Three House Democrats call for tighter carbon offset standards

August 31, 2022

Three House Democrats in environmental leadership positions on Tuesday called on the Government Accountability Office (GAO) to strengthen standards for voluntary carbon offsets. 

In the letter, Rep. Raúl Grijalva (D-Ariz.), the chairman of the House Natural Resources Committee; Rep. Jared Huffman (D-Calif.), the chairman of the House Natural Resources Water, Oceans and Wildlife Subcommittee; and Rep. Kathy Castor (D-Fla.), the chairwoman of the House Select Committee on the Climate Crisis, noted that there is no single standard for voluntary carbon offset programs. 

“We must do all we can to implement meaningful solutions to the climate crisis. As natural climate carbon offsets gain popularity, it is essential we understand (1) the current market environment and (2) gaps in protocols for assessing market quality and credibility in order to provide clarity for market operators and transparency for offset purchasers,” the members wrote. 

The members requested a full GAO study on federal coordination with offset markets, how the actual determination of carbon reductions is quantified, what federal agencies can do to increase transparency in the market and how to prevent fraud and abuse in the market. 

Demand has increased recently for carbon offset projects, in which people and institutions reduce carbon emissions elsewhere to compensate for emissions. However, some environmentalists have criticized the process as a form of greenwashing, or marketing that exaggerates environmental friendliness.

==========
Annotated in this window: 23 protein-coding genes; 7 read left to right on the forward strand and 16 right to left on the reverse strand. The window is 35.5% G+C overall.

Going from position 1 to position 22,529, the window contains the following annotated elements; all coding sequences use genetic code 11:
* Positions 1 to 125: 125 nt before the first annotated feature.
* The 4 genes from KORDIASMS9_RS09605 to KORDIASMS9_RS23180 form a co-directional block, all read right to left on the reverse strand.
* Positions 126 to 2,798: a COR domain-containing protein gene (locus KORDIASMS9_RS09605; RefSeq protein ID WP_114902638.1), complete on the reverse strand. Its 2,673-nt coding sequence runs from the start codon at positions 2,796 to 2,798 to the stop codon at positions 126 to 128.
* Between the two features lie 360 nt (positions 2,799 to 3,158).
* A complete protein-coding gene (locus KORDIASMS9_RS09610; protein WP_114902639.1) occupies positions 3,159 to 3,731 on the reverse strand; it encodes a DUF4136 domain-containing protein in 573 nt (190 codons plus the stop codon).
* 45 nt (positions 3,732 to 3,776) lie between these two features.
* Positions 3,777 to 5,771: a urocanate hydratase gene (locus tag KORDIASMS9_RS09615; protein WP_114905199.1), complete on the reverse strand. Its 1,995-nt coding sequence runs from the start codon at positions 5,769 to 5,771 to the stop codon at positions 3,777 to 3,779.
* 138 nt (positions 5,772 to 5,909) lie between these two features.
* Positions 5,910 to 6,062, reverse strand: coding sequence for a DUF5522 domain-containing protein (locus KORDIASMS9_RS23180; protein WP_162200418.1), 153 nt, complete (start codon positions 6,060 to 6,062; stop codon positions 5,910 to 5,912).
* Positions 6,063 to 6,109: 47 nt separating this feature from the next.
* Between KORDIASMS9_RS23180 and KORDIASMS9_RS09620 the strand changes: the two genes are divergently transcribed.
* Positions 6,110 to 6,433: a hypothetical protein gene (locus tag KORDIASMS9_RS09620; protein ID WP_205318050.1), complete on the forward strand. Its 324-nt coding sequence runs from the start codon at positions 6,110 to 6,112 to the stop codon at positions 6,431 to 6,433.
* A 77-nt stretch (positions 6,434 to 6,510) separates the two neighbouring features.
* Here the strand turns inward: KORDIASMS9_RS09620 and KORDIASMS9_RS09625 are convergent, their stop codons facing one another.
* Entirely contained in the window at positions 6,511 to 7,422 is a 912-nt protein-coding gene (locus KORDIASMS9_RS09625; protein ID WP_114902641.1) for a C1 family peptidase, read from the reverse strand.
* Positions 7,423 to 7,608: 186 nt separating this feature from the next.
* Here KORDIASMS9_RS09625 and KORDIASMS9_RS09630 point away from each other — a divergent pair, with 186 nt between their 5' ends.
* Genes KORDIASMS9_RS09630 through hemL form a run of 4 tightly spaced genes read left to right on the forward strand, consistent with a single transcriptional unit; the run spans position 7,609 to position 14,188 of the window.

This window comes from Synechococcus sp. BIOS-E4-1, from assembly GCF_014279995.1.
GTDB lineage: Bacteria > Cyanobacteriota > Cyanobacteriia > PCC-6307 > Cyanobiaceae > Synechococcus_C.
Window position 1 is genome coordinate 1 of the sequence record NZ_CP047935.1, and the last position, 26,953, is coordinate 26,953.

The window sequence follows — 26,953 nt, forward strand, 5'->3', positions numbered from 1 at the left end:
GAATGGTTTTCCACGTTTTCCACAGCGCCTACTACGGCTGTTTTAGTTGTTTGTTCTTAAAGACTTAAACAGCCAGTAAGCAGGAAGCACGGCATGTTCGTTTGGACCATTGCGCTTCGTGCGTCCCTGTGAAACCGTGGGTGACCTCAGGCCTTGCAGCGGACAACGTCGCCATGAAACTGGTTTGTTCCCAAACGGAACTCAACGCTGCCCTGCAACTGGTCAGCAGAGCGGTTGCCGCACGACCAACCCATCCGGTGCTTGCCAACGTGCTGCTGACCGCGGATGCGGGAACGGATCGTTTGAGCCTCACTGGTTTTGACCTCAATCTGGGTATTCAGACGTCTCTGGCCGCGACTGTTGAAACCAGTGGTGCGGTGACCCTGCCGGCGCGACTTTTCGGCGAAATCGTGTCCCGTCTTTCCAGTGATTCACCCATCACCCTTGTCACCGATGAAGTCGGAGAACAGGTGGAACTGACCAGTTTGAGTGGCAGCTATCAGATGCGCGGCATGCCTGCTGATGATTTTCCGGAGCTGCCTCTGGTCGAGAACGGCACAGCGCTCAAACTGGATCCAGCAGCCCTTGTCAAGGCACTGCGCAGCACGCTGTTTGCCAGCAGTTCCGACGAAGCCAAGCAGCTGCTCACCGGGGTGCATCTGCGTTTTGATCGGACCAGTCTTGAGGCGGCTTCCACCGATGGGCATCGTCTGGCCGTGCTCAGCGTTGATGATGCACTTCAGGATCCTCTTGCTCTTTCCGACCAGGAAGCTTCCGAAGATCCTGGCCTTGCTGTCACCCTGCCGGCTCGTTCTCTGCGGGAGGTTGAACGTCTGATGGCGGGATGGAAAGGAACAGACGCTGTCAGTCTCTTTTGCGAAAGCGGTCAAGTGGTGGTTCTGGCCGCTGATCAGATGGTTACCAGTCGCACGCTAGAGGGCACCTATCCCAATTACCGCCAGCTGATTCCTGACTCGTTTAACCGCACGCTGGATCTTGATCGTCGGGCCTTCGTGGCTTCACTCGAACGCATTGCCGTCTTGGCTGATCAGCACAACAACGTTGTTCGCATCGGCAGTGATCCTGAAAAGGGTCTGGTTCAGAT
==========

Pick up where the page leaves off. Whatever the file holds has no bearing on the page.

Greenpeace International has criticized offsets as “a bookkeeping trick intended to obscure climate-wrecking emissions.”  

Lack of oversight is another common criticism. Huffman tweeted on Tuesday that “we must ensure transparency so that when folks sign up to help the environment, it actually happens.” 

“Metrics to gauge the efficacy of offsets — including measuring, reporting, and verification — vary from program to program, making it difficult for consumers to understand their purchase and for policymakers to quantify the impact of these markets,” the members wrote.

“Markets thrive with transparency, while a lack of transparency carries inherent market risk. Consumers of voluntary climate offsets require transparency and well-defined standards in the natural carbon offsets market given the wide variety and possibility for fraud.”

Source: The Hill